Mixer: Budget is more of the same, and not much more

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friday mixer bannerGovernor Jerry Brown today released a record $113 billion state spending plan.

Under the proposal, the general fund will increase about 5 percent from the current fiscal year… something the governor says reflects California’s economic momentum.

The governor, however, did not propose many new programs but instead focused on covering growing costs to existing ones.

John Myers is at the California Politics Desk at KQED in San Francisco, and Joe Mathews is California Columnist at Zocalo Public Square. Both joined us.

The highlights of the governor’s budget proposal include a 5 percent increase over last year, so not much more money for anything, aside from items that require more money because of increased costs. The governor’s getting a little hammered from the left for upping the ante on some programs that really took a hit in the Great Recession.

The governor says he understands there are poor people who need more help in the state, and California does more than most.

Brown noted that about 4 million more people are enrolled in the state’s low-income health care plan, Medi-Cal, as compared with 2012. The administration is mindful that President Barack Obama’s executive order to spare some immigrants from deportation will enable hundreds of thousands of low-income immigrants in California to apply for the state’s version of Medicaid. While the president’s action excludes immigrants who came to the country illegally from qualifying for federal health benefits, California has a policy of using state money to provide health coverage for low-income immigrants with deferred-action status.

Republicans, whose votes are not needed to pass a budget, have said they support the governor’s plan for saving the reserve.

Republican Assemblyman Bill Brough, from Dana Poin,t said, “I agree with the Governor that we must pay down debt, and address mounting unfunded pension and healthcare costs.  But we must also use today’s revenues responsibly and invest in the Rainy Day Fund to prepare for any budget shortfall in the future.”

GOP Assemblywoman Melissa Melendez, of Lake Elsinore, who is also Vice Chair of the Assembly Budget Committee, said Assembly Republicans are “pleased Governor Brown agrees with our position and made paying down the state’s unfunded liabilities a top budget priority… Reducing debt and saving for the future will protect funding priorities for Californians in the next recession.”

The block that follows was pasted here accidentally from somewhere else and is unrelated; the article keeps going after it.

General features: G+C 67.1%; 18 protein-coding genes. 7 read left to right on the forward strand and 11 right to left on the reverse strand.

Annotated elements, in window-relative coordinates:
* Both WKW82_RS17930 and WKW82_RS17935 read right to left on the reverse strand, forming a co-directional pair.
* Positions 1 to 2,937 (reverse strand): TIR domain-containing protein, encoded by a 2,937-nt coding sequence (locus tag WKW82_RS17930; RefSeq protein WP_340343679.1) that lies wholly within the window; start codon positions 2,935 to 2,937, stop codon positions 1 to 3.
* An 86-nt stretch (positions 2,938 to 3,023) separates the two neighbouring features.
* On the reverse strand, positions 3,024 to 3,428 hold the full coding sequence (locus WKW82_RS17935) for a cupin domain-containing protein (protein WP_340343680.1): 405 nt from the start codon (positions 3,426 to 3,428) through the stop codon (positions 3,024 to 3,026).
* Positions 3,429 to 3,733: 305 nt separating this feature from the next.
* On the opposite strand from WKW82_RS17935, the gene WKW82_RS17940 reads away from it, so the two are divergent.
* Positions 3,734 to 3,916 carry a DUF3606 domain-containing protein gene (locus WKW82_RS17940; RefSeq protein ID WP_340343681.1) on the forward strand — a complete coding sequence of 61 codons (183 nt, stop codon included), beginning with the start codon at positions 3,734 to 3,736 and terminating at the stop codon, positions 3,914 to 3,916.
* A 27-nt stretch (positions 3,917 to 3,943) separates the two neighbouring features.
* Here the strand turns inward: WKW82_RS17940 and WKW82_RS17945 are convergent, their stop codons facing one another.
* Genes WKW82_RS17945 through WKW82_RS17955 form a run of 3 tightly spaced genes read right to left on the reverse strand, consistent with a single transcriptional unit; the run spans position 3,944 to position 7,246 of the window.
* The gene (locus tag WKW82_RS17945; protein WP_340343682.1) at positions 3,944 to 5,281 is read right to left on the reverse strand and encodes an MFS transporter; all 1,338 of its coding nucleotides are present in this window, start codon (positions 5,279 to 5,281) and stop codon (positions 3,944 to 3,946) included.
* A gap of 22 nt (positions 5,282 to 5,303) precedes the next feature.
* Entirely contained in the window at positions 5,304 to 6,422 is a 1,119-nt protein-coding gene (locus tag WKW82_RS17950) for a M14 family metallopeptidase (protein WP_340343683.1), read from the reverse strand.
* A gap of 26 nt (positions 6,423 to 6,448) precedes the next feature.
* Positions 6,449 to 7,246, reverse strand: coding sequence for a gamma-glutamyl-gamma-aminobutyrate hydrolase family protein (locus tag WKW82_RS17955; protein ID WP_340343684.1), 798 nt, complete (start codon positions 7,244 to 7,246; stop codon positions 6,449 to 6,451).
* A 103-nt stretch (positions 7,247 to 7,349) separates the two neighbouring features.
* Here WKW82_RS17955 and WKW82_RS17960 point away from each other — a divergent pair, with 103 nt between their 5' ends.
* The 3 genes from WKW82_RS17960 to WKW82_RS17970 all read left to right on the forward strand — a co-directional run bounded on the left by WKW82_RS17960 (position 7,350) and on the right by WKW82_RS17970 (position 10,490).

As far as the University of California system goes, Brown says he didn’t provide as much funding as the 10-campus system wanted because California’s budget is already stretched by debt payment and growing costs.

But he says it is $120 million boost, defending the proposal as “not chump change”.

The threat of UC tuition hikes motivated hundreds of students to protest across UC campuses from Los Angeles to Berkeley, where higher education was once free and fees have historically been below the national average.

In other news, California Senator Barbara Boxer announced yesterday that she will not run for re-election next year. And there’s already lots of speculation about who might succeed her: Lieutenant Governor Gavin Newsom; State Attorney General Kamala Harris; former LA Mayor Antonio Villaraigosa; and hedge fund manager and environmental activist Tom Steyer.

One person who apparently won’t be running for Boxer’s seat—LA Mayor Eric Garcetti.  He said he loves his current job and that he’s “committed to the work here.”

We wrapped up our conversation today with an unveiling of a new football and soccer stadium development in St. Louis. It is an effort, one would imagine, to reverse any momentum of moving that the NFL Rams.

Just this week, Rams owner Stan Kroenke, who had been in negotiations with the city of St. Louis over upgrades to the Rams current home, the Edward Jones Dome, announced his development group wants to build a massive sports complex at the site of Hollywood Park, including a 80,000 seat NFL football stadium.